This is an appeal from the trial court's grant of defendant Southern Clays, Inc.'s ("Southern") motion for summary judgment. In their underlying complaint filed on February 13, 1986, the plaintiffs allege that in 1959, Southern fraudulently purchased 580 acres of land from them for a mere fraction of its fair market value. Specifically, plaintiffs claim that Southern failed to disclose material information with regard to the quantity, quality, and value of the kaolin reserves on the land. By way of this omission, plaintiffs claim that Southern defrauded them and that the fraud continued until it was discovered in 1986. Plaintiffs sought actual and punitive damages, attorney fees, and costs.
In 1933, Southern obtained a mineral lease on the land in question for an unspecified time period. In 1939, Southern obtained a 99-year mineral lease on the land which required Southern to pay a minimum annual royalty, and if Southern chose to mine the property, mining royalties. The plaintiffs claim that the 1939 mineral lease could have been voided or rescinded for fraud as Southern had fraudulently reduced the amount of mining royalties provided for in the 1933 lease. The 1933 lease provided for a royalty of "Ten Cents . . . per ton of twenty-two hundred and forty (2240) pounds, railroad weights." The 1939 lease provided for a royalty of "Ten Cents . . . per ton of twenty-two hundred and forty (2240) pounds refined clay, railroad weights." In Smith v. Freeport Kaolin Co., 687 FSupp. 1550, 1553 (M.D. Ga. 1988), the court recognized that 1.5 tons of dry crude kaolin is required to produce one ton of refined clay.
However, plaintiffs' claim for fraud with regard to the 1939 lease is without merit as it is undisputed that they signed the lease, and they do not claim that they were prevented from reading it. "Where one who can read signs a contract without apprising himself of its contents . . . he can not defend an action based on it, or have it canceled or reformed, on the ground that it does not contain the contract actually made, unless it should appear that at the time he signed it some such emergency existed as would excuse his failure to read it, or that his failure to read it was brought about by some misleading artifice or device perpetrated by the opposite party, amounting to actual fraud as would reasonably prevent him from reading it." (Citation and punctuation omitted.) Hall v. World Omni Leasing, 209 Ga. App. 115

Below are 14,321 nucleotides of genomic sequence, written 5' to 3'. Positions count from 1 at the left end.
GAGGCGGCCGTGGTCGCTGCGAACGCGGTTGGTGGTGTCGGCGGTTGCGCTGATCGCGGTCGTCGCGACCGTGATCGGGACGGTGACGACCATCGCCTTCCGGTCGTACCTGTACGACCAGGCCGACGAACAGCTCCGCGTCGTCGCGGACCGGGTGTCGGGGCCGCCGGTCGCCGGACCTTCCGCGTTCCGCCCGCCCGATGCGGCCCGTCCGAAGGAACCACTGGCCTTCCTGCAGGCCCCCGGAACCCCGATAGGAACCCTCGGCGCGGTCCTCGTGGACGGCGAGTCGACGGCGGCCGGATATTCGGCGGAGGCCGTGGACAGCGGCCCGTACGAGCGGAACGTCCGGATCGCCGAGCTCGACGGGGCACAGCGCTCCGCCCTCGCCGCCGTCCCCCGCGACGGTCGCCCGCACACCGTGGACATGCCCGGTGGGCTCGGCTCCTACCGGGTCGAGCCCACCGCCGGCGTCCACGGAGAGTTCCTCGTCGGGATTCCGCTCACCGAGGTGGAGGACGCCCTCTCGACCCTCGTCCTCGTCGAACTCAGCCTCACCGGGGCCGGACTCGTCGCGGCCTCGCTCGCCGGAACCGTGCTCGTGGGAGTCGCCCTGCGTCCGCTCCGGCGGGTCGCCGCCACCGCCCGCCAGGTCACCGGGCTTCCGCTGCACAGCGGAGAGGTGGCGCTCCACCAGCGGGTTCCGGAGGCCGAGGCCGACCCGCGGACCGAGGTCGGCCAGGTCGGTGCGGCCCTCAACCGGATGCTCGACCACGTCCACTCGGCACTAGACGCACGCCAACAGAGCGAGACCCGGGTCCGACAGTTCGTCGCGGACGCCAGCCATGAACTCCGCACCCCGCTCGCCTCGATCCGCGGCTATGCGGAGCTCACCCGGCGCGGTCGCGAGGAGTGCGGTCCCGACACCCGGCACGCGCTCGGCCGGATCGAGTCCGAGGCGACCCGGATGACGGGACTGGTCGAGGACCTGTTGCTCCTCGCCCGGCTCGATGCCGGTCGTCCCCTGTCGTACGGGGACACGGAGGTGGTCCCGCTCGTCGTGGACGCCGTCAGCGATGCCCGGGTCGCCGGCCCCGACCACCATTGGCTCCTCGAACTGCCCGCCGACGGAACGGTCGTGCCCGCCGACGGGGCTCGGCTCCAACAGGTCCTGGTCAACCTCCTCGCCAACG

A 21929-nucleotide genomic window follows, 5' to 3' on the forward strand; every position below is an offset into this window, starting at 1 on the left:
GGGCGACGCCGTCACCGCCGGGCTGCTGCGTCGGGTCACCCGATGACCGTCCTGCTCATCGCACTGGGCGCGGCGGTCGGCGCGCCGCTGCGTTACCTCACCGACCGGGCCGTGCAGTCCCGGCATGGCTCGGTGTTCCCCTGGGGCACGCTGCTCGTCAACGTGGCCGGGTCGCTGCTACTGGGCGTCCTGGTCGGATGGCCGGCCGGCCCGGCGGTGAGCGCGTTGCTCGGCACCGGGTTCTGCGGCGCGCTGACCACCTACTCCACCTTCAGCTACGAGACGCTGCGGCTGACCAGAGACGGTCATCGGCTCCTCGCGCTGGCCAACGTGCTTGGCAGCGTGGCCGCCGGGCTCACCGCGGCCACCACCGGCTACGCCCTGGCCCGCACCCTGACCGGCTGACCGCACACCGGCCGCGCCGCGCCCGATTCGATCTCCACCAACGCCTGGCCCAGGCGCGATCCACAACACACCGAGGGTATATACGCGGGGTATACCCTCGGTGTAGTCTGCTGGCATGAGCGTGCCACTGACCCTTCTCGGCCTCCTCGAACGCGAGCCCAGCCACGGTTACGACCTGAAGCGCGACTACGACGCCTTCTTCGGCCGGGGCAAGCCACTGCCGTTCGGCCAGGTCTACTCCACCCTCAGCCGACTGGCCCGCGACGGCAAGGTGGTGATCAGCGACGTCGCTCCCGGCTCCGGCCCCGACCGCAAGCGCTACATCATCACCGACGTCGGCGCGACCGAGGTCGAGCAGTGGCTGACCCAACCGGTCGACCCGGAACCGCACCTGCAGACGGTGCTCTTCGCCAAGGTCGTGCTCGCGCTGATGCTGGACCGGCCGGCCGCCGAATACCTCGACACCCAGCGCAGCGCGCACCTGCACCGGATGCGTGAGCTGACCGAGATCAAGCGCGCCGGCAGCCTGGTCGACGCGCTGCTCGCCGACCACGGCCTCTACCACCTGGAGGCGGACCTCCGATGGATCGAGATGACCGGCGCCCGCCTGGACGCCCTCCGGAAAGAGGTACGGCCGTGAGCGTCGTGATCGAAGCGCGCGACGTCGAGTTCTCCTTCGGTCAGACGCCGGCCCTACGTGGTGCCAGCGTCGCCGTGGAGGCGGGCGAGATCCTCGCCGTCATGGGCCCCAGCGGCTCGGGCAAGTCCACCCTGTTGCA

, 117 (433 SE2d 297
) (1993). The parties who negotiated both leases are no longer alive. Therefore, pursuant to Georgia's Dead Man's Statute, any testimony regarding the lease negotiations is inadmissible. See Former Code Ann. 38-1603. 1
On February 8, 1957, Mack Tucker 2
wrote to Southern and complained about the kaolin lease and requested that Southern purchase the property. Tucker wrote: "Since the cost of living index has gone up so greatly in years since 1933, we don't feel that the $1,000 per year rental or the $.10 per ton royalty is even near the value of our clay. . . . I saw an index recently which showed that if $.10 per ton was a fair price in 1933 it should be at least $.20 per ton today. I am in the investment business, and I would like a lump sum to invest in one of our mutual funds. I think that all concerned would be pleased if your company would buy the clay that you know is there from your recent prospecting, and pay according to the present prevailing price." On September 3, 1959, Southern purchased the property for $103,000. Southern also agreed to let plaintiffs' mother live the remainder of her life on the property and allowed plaintiffs to remove the dwelling from the land after she died. Southern further allowed plaintiffs to keep a stream of income from the land with respect to timber grown on the land.
Plaintiffs have admitted, that in selling to Southern they were not expecting or relying on Southern to make any statement or disclosure as to what Southern believed to be the value of the property. Plaintiffs' testimony also indicates that, at the time of the sale, they did not believe they had received a fair price for their land, and that they thought their land was worth more than the selling price of $103,000. Plaintiffs' testimony also makes it very clear that they were well aware that Southern was withholding information about the true value of the kaolin reserves.
provides that "[s]uppression of a material fact which a party is under an obligation to communicate constitutes fraud. The obligation to communicate may arise from the confidential relations of the parties or from the particular circumstances of the case." In McLendon v. Ga. Kaolin Co., 782 FSupp. 1548 (M.D. Ga.